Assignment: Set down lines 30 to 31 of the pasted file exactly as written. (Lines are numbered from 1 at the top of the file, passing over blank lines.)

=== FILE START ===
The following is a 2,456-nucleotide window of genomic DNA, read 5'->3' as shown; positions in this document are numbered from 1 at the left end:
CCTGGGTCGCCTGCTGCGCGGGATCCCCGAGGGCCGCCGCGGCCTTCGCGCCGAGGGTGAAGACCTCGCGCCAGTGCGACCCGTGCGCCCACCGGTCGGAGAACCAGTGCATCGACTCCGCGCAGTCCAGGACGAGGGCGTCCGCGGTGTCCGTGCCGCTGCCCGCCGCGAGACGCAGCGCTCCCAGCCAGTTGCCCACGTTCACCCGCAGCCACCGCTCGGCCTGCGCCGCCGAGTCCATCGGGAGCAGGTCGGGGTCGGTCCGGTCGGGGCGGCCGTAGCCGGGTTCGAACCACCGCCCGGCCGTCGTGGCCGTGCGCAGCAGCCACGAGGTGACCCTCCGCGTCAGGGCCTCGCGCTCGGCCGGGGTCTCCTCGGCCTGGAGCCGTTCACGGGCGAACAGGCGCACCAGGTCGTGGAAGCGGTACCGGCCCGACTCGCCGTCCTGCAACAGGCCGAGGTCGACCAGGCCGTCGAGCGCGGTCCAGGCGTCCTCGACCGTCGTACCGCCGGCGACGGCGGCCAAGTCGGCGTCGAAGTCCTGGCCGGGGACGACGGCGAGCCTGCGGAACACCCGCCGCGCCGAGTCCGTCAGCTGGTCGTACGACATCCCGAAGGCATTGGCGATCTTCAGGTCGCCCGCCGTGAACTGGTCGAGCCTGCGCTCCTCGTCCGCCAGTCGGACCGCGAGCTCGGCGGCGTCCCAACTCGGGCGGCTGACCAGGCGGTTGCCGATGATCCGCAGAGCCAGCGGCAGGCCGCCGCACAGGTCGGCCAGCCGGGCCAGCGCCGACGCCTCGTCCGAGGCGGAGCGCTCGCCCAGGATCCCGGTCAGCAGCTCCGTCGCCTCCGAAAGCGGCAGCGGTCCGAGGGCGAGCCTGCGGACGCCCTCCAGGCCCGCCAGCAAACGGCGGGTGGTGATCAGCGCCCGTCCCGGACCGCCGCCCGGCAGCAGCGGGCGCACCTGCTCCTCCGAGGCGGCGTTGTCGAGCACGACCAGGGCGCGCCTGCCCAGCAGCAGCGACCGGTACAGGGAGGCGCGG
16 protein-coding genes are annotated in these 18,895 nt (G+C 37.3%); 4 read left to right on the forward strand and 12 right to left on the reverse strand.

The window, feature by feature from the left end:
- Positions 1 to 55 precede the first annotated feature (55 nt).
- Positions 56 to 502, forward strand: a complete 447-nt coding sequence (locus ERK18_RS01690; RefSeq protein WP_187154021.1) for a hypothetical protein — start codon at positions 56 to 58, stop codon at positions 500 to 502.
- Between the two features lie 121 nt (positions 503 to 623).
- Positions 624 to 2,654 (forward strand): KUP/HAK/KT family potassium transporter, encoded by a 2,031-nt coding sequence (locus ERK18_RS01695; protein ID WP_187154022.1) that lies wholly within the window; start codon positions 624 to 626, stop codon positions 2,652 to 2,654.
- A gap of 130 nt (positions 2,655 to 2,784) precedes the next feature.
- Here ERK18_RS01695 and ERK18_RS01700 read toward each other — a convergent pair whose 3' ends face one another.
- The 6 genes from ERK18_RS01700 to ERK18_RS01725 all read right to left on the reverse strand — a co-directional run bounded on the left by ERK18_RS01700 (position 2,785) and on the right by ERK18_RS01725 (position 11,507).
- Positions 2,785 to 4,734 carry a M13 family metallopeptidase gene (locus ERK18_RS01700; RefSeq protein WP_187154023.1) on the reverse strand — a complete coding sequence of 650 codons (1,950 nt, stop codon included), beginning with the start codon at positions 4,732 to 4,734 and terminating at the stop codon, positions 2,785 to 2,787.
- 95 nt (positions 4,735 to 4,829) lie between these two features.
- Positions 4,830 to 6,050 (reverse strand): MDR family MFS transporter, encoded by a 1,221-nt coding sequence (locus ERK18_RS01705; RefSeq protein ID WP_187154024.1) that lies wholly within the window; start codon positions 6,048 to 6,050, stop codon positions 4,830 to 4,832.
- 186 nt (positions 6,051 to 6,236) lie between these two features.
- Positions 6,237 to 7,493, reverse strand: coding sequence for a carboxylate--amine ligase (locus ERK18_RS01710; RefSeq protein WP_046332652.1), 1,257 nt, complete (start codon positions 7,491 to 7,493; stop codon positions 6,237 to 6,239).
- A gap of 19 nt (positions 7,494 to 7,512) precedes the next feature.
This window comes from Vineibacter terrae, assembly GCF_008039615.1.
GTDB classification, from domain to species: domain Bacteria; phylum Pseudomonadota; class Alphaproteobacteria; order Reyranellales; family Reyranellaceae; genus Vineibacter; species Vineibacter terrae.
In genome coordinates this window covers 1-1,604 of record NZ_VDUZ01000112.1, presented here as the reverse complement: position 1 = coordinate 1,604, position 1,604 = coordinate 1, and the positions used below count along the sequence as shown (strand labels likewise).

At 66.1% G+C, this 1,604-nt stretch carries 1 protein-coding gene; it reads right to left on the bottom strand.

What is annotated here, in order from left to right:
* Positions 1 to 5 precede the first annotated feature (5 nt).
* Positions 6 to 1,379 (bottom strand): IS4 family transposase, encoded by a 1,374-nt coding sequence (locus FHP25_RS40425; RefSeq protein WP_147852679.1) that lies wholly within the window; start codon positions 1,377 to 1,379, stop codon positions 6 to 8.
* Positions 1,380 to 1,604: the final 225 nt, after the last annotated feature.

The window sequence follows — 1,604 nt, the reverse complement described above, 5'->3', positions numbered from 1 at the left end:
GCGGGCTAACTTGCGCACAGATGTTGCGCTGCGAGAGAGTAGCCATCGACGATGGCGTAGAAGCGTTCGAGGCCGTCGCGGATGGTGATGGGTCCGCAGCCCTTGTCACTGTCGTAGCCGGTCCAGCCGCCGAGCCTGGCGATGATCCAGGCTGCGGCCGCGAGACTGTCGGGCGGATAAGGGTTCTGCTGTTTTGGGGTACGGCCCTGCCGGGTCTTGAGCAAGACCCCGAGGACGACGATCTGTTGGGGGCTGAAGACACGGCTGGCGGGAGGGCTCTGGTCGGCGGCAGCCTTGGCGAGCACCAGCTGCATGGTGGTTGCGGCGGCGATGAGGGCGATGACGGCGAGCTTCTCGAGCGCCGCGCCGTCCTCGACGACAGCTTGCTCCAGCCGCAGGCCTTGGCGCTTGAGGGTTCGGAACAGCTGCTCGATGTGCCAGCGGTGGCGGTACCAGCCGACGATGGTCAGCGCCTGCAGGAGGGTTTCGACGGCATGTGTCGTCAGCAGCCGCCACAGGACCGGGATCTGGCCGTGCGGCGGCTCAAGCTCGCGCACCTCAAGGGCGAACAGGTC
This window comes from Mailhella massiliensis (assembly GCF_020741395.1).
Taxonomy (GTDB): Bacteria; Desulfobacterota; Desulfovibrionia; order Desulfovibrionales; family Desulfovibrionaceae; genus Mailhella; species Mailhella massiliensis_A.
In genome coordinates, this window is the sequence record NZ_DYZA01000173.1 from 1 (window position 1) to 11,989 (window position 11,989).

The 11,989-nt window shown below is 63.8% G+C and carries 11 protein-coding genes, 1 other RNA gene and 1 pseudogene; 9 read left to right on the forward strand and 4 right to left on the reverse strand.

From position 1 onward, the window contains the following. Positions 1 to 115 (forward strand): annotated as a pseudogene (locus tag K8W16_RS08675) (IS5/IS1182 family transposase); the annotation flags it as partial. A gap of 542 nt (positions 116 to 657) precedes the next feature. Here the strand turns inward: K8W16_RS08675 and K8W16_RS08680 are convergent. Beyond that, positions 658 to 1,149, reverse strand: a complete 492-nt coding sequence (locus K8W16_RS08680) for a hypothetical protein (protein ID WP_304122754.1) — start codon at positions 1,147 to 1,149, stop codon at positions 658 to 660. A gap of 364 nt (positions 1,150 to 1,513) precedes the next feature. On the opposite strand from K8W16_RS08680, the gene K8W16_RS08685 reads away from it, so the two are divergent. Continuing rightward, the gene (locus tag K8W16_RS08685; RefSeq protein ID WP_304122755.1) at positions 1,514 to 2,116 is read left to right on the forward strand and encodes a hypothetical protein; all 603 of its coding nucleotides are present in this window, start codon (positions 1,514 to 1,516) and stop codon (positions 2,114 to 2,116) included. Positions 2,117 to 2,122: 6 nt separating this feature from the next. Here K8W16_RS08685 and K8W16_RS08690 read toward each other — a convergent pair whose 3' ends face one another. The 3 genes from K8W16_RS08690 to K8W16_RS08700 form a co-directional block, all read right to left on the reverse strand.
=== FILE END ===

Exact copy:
In genome coordinates, this window is the sequence record NZ_DYZA01000173.1 from 1 (window position 1) to 11,989 (window position 11,989).

The 11,989-nt window shown below is 63.8% G+C and carries 11 protein-coding genes, 1 other RNA gene and 1 pseudogene; 9 read left to right on the forward strand and 4 right to left on the reverse strand.